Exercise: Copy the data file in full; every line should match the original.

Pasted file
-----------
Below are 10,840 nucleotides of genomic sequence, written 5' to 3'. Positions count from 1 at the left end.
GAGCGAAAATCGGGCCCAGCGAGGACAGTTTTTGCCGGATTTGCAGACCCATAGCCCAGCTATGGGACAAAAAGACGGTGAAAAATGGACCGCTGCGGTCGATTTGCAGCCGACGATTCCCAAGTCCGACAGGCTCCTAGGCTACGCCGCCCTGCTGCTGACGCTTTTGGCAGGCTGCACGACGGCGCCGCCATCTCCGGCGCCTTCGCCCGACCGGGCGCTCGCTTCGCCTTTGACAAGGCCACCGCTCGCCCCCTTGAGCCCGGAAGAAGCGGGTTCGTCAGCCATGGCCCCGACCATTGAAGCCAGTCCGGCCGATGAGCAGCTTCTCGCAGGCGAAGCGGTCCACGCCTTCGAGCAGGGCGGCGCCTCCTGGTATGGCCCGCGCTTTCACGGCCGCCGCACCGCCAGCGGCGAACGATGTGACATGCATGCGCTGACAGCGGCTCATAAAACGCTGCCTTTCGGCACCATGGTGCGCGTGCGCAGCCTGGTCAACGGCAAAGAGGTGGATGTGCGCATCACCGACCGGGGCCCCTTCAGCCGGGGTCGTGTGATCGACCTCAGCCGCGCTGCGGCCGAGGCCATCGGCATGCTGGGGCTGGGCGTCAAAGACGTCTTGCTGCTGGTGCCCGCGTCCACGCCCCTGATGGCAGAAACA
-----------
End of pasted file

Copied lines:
Below are 10,840 nucleotides of genomic sequence, written 5' to 3'. Positions count from 1 at the left end.
GAGCGAAAATCGGGCCCAGCGAGGACAGTTTTTGCCGGATTTGCAGACCCATAGCCCAGCTATGGGACAAAAAGACGGTGAAAAATGGACCGCTGCGGTCGATTTGCAGCCGACGATTCCCAAGTCCGACAGGCTCCTAGGCTACGCCGCCCTGCTGCTGACGCTTTTGGCAGGCTGCACGACGGCGCCGCCATCTCCGGCGCCTTCGCCCGACCGGGCGCTCGCTTCGCCTTTGACAAGGCCACCGCTCGCCCCCTTGAGCCCGGAAGAAGCGGGTTCGTCAGCCATGGCCCCGACCATTGAAGCCAGTCCGGCCGATGAGCAGCTTCTCGCAGGCGAAGCGGTCCACGCCTTCGAGCAGGGCGGCGCCTCCTGGTATGGCCCGCGCTTTCACGGCCGCCGCACCGCCAGCGGCGAACGATGTGACATGCATGCGCTGACAGCGGCTCATAAAACGCTGCCTTTCGGCACCATGGTGCGCGTGCGCAGCCTGGTCAACGGCAAAGAGGTGGATGTGCGCATCACCGACCGGGGCCCCTTCAGCCGGGGTCGTGTGATCGACCTCAGCCGCGCTGCGGCCGAGGCCATCGGCATGCTGGGGCTGGGCGTCAAAGACGTCTTGCTGCTGGTGCCCGCGTCCACGCCCCTGATGGCAGAAACA